Unit 305 Understand person-centred approaches in adult social care settings
Outcome 1 – Understand person-centred approaches in adult social care settings
Person centred approaches means treating everyone as an individual, respecting their rights, opinions and individual wishes, and also taking them into account when communication or helping that person.
1.3 Person centred values influence all aspects of adult social care. Each person should be treated like an individual, and their care plans should reflect this. It’s important to take into considered the needs and wishes of the person. Laws such as the Human Rights Act 1998, Health and Social Care 2012, mandate that each person should have the right to be treated as an individual and that needs, wishes and opinions all be taken into consideration.
Each person should have a care plan that is unique to them, which will contain information on personal preferences. It’s always advisable to converse with the person, asking them their preferences, as these may change over time. Familiarising yourself with their care plan is also advisable as it gives you some back ground knowledge before approaching that person i.e. Prefer female carer, likes to get dressed at 8am.
Outcome 2 – Understand how to implement a person-centred approach in an adult social care setting
A care plan relates to an individual person and contains information, such as history, preferences, wishes and needs of that person. All this information is vital as it creates a unique picture of the individual, and the care they may need.
2.2 When approaching a situation that is sensitive or complex it’s important to approach it with the needs of the individual in mind. By taking into account the needs and preferences of the individual you should be able to approach the situation in a way that suits their need.
2.3 Care plans are a great way to gain knowledge of an individual before meeting them, and it allows you to gain insight into preferences and wishes allowing you to choose the right approach making the individual feel at ease and secure from when you first meet them.
However care plans are only as good as when they were last updated. Care plans need to be updated regularly, making sure that all information is correct and reflects the needs of the individual. Care plans that aren’t updated can contain incorrect information, which isn’t useful to anyone.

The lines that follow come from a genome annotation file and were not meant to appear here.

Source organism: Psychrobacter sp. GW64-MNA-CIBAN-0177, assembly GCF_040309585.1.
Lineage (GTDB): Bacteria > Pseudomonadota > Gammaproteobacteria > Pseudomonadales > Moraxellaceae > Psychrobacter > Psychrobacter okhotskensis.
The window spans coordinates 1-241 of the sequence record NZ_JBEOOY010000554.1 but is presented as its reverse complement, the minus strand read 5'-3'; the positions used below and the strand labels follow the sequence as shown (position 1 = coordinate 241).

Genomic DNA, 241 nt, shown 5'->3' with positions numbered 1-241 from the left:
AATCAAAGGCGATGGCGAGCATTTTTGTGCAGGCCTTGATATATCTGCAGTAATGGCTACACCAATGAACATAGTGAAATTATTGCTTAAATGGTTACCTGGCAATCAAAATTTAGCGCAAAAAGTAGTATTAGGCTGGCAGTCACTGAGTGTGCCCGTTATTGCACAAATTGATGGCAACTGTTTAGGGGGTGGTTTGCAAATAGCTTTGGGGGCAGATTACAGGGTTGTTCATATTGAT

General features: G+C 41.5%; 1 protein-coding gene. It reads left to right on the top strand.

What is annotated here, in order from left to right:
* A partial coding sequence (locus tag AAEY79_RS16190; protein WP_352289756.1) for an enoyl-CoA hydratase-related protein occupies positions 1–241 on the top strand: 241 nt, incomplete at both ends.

2.4 It’s important to monitor an individual’s changing needs and preferences, as these will have to be documented and changed in their care plan so information is up to date and accurate. Also a change in needs in may need further attention, and discussion between the individual and the carer to make sure that the individual’s needs are being met.
Outcome 3 – Understand the importance of establishing consent when providing care or support
3.1 Capacity is defined as ‘the maximum amount something can contain’. When we talk about the capacity of a person it relates to how much they understand and remember. Before gaining consent from an individual, it’s vital to find out if they have the capacity to understand what they are being asked to consent to.
Factors that could influence the capacity of an individual could include •
Language barrier, so a translator would be needed
Mental illness, dementia, stroke. The Mental Capacity Act 2005, was put in place to help and protect individuals who don’t have the capacity to make a decision for themselves. •
Simply don’t understand what they are being asked. Try explaining it in a different way or consider other options.
To establish consent for an activity or action it’s important to communicate clearly and in an appropriate way for the individual to understand. Written consent maybe needed, so it’s important to make sure the individual can clearly read the text and that it’s written in an appropriate way for them to understand it. Reading it...
Please join StudyMode to read the full document